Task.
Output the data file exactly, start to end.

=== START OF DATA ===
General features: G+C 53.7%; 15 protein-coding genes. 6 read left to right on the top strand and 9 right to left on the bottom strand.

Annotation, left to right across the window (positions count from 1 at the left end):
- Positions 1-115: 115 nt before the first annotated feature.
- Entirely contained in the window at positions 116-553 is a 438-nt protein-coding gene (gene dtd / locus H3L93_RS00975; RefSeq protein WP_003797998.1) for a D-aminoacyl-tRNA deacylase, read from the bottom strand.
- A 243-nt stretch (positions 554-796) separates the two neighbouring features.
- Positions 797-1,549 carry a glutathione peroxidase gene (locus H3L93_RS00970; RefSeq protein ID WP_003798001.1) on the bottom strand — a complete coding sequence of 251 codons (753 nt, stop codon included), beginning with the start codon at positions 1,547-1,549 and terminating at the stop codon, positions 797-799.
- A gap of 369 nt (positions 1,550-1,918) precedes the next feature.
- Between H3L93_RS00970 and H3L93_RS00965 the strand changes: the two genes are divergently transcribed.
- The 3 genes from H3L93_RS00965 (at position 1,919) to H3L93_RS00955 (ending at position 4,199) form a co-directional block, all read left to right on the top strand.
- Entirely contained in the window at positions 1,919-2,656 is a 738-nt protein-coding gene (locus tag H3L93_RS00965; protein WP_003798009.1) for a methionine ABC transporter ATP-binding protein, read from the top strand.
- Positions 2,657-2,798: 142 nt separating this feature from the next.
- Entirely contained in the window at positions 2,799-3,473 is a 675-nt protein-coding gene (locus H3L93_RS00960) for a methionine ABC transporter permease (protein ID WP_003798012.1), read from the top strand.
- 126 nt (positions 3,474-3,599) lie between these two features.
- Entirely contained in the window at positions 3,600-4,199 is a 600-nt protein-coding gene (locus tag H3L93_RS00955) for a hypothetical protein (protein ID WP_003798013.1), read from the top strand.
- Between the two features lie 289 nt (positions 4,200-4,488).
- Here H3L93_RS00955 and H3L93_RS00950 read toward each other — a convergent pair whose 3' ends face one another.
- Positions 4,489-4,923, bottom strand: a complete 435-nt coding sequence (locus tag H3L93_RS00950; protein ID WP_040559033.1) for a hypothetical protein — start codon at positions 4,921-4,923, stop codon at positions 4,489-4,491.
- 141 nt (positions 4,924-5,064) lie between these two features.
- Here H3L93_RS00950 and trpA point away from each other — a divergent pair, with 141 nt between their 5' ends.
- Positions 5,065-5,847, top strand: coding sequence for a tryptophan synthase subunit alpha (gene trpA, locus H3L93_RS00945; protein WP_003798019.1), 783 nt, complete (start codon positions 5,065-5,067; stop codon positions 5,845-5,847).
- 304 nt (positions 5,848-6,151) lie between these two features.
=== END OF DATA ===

General features: G+C 53.7%; 15 protein-coding genes. 6 read left to right on the top strand and 9 right to left on the bottom strand.

Annotation, left to right across the window (positions count from 1 at the left end):
- Positions 1-115: 115 nt before the first annotated feature.
- Entirely contained in the window at positions 116-553 is a 438-nt protein-coding gene (gene dtd / locus H3L93_RS00975; RefSeq protein WP_003797998.1) for a D-aminoacyl-tRNA deacylase, read from the bottom strand.
- A 243-nt stretch (positions 554-796) separates the two neighbouring features.
- Positions 797-1,549 carry a glutathione peroxidase gene (locus H3L93_RS00970; RefSeq protein ID WP_003798001.1) on the bottom strand — a complete coding sequence of 251 codons (753 nt, stop codon included), beginning with the start codon at positions 1,547-1,549 and terminating at the stop codon, positions 797-799.
- A gap of 369 nt (positions 1,550-1,918) precedes the next feature.
- Between H3L93_RS00970 and H3L93_RS00965 the strand changes: the two genes are divergently transcribed.
- The 3 genes from H3L93_RS00965 (at position 1,919) to H3L93_RS00955 (ending at position 4,199) form a co-directional block, all read left to right on the top strand.
- Entirely contained in the window at positions 1,919-2,656 is a 738-nt protein-coding gene (locus tag H3L93_RS00965; protein WP_003798009.1) for a methionine ABC transporter ATP-binding protein, read from the top strand.
- Positions 2,657-2,798: 142 nt separating this feature from the next.
- Entirely contained in the window at positions 2,799-3,473 is a 675-nt protein-coding gene (locus H3L93_RS00960) for a methionine ABC transporter permease (protein ID WP_003798012.1), read from the top strand.
- 126 nt (positions 3,474-3,599) lie between these two features.
- Entirely contained in the window at positions 3,600-4,199 is a 600-nt protein-coding gene (locus tag H3L93_RS00955) for a hypothetical protein (protein ID WP_003798013.1), read from the top strand.
- Between the two features lie 289 nt (positions 4,200-4,488).
- Here H3L93_RS00955 and H3L93_RS00950 read toward each other — a convergent pair whose 3' ends face one another.
- Positions 4,489-4,923, bottom strand: a complete 435-nt coding sequence (locus tag H3L93_RS00950; protein ID WP_040559033.1) for a hypothetical protein — start codon at positions 4,921-4,923, stop codon at positions 4,489-4,491.
- 141 nt (positions 4,924-5,064) lie between these two features.
- Here H3L93_RS00950 and trpA point away from each other — a divergent pair, with 141 nt between their 5' ends.
- Positions 5,065-5,847, top strand: coding sequence for a tryptophan synthase subunit alpha (gene trpA, locus H3L93_RS00945; protein WP_003798019.1), 783 nt, complete (start codon positions 5,065-5,067; stop codon positions 5,845-5,847).
- 304 nt (positions 5,848-6,151) lie between these two features.